We Met in Virtual Reality (2022)

The sci-fi anime Belle dreams of a far-out futureworld where all social & commercial activity online is ported to a Virtual Reality realm in which our external bodies & environments are just as fluid as our internal psyches.  According to the documentary We Met in Virtual Reality, that future has already arrived, at least for a small number of tech-savvy übernerds.  Billed as “the first feature-length documentary filmed entirely in VR,” it’s basically Belle except for “real” and without all those pesky trips back to the physical world.  It’s a pixelated descent into the kind of niche nerd-culture subdungeons that the internet was built for but rarely achieves anymore.  Right now, it’s unclear whether the Metaverse will succeed in replacing that psychedelic digi-realm with an infinite digi-Target, but this still feels like a vital, of-the-moment snapshot of what VR life looks like in the early 2020s.  It’s the utopian counterpoint to the more sinister vision of Belle, and it’s somehow one with just as much anime imagery.

Users of the virtual reality platform VRChat explain how VR offers infinite possibilities in how they can interact and be perceived in a new, revolutionized social space that’s only limited by their own imaginations.  Meanwhile, they’re speaking through digital avatars that can be neatly categorized into a few anime & furry subgenres, mostly made up of pre-existing IP.  It turns out that given all the possibilities in all human creation, most people want to be seen as a hot lady with a tail.  And who could blame them?  Taken at face value, the interviewees would have you believe they’re creating a digital utopia that’s broken free from the cruelties & limitations of the physical world, but what’s onscreen is just a virtual simulation of real-world grind & commerce now populated by catbois, wolfsonas, and anime babes.  The VRChat represented here is a glitchy, pixelated echo of pre-existing rituals under real-world capitalism: weddings, funerals, improv classes, lap dances, raves, etc.  That tension between what the infinite possibilities of this digi-realm offers vs. what’s actually achieved within it pushes the film beyond initial, superficial reactions like “This looks weird,” and “Who are these people irl?”.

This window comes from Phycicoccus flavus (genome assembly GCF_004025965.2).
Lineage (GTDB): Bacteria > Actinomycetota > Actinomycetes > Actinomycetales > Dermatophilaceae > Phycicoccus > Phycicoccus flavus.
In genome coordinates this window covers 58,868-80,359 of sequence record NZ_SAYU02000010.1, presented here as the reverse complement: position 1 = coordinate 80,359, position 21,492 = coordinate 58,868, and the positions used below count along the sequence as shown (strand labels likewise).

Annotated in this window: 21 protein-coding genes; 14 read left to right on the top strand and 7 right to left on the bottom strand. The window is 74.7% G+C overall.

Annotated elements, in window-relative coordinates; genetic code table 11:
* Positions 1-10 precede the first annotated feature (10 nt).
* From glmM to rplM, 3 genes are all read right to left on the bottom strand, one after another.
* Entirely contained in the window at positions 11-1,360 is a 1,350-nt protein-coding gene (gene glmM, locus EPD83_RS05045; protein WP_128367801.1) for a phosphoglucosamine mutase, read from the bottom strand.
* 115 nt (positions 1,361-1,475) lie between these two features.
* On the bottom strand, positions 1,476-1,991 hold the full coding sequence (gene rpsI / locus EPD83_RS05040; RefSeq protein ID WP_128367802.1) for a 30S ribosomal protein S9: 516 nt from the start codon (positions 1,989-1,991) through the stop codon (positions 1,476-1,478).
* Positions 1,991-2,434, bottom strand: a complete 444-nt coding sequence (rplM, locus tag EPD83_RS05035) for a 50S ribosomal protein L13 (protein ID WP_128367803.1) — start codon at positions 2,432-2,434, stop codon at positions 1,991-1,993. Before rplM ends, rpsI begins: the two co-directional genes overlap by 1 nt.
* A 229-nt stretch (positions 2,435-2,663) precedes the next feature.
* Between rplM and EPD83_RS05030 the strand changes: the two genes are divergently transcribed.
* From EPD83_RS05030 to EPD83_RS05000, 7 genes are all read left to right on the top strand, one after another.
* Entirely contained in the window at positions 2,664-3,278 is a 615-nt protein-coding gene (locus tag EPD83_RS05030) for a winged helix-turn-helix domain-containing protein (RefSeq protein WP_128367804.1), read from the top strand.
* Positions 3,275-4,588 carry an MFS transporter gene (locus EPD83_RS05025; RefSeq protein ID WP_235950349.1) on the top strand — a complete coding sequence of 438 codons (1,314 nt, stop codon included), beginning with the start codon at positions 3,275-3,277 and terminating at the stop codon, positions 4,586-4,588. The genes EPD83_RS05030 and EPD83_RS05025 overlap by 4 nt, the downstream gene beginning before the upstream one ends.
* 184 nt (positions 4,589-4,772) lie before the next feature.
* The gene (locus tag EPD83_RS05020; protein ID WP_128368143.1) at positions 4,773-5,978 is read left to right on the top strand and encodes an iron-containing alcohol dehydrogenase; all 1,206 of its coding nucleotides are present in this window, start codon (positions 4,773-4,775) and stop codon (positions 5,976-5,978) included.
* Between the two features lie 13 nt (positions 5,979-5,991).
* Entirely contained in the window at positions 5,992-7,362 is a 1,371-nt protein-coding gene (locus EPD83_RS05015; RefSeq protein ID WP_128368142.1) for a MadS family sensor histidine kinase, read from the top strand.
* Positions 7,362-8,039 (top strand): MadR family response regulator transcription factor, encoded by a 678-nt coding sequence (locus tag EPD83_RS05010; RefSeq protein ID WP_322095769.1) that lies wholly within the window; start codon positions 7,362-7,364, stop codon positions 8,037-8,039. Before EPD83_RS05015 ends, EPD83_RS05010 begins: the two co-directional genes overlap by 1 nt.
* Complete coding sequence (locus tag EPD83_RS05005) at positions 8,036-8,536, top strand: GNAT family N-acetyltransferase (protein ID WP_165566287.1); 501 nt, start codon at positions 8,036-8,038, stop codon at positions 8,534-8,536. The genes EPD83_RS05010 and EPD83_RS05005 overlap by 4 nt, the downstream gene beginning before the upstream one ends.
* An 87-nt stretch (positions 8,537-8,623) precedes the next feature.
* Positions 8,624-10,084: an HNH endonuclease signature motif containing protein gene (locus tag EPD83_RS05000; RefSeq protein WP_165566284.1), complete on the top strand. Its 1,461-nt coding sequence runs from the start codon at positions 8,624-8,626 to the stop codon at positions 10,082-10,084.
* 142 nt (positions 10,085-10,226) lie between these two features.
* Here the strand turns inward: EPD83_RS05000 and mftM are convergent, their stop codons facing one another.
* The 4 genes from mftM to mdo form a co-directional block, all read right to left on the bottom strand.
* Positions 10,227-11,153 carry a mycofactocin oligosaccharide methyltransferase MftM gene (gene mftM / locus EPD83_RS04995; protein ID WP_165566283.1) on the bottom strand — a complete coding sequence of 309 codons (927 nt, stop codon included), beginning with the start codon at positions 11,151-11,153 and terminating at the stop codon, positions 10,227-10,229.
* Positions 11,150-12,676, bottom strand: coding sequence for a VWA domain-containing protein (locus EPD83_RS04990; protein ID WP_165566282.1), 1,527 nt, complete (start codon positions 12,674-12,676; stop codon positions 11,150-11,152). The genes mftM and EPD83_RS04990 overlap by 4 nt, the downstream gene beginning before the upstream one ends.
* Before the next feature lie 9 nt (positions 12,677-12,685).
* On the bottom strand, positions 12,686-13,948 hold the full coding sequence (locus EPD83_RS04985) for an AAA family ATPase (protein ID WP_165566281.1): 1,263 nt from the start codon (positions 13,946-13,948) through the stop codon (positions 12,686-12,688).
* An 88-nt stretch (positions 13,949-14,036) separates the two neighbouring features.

A large part of the utopian rhetoric posited here is a result of COVID, since most of its interviews were recorded in the pre-vaccine days of 2020 & 2021.  Many of the subjects who flocked to VRChat in that time describe themselves as having been lonely, anxious, and suicidal before finding community there.  Every bellydancing class, ASL instruction, and virtual driving lesson captured “on film” ends with a group photo, with all the hot, tailed, anime avatars crowding into a single frame to make cutesy faces at a virtual camera.  It often feels like that group photo is more important than the activity it’s commemorating.  These nerds really do love each other, just as much as they love the freedom to style their digital bodies to match their true personae (often with little regard for matching traditional gender presentations to the expected pronouns of the “real” world).  I’m not yet convinced that Zuckerberg will lure your average normie into the VR lifestyle in the coming years, but it’s easy to see the appeal for this specific subset of very-online nerds, especially within the context of COVID-era isolation.

Beyond its introduction to a subculture most viewers don’t have access to otherwise, We Met in Virtual Reality is also an interesting advancement in documentary tech.  It’s not simply screengrabbed from a livestream of virtual reality interactions.  It’s traditionally directed, paying attention to coverage, “camera” placement, and narrative flow in an entirely simulated environment.  While VRChat feels like an early step into a new realm of online interaction that hasn’t quite gotten its footing yet, the movie does the same for documentary filmmaking in that new, digital realm.  Take a look at it now, while it’s still a rudimentary immersion in surreal images and far-out ideas; and fear the soon-to-come days of Belle when all significant social interactions are filtered through this exact lens.  For better or for worse, this is the future of life & art.

-Brandon Ledet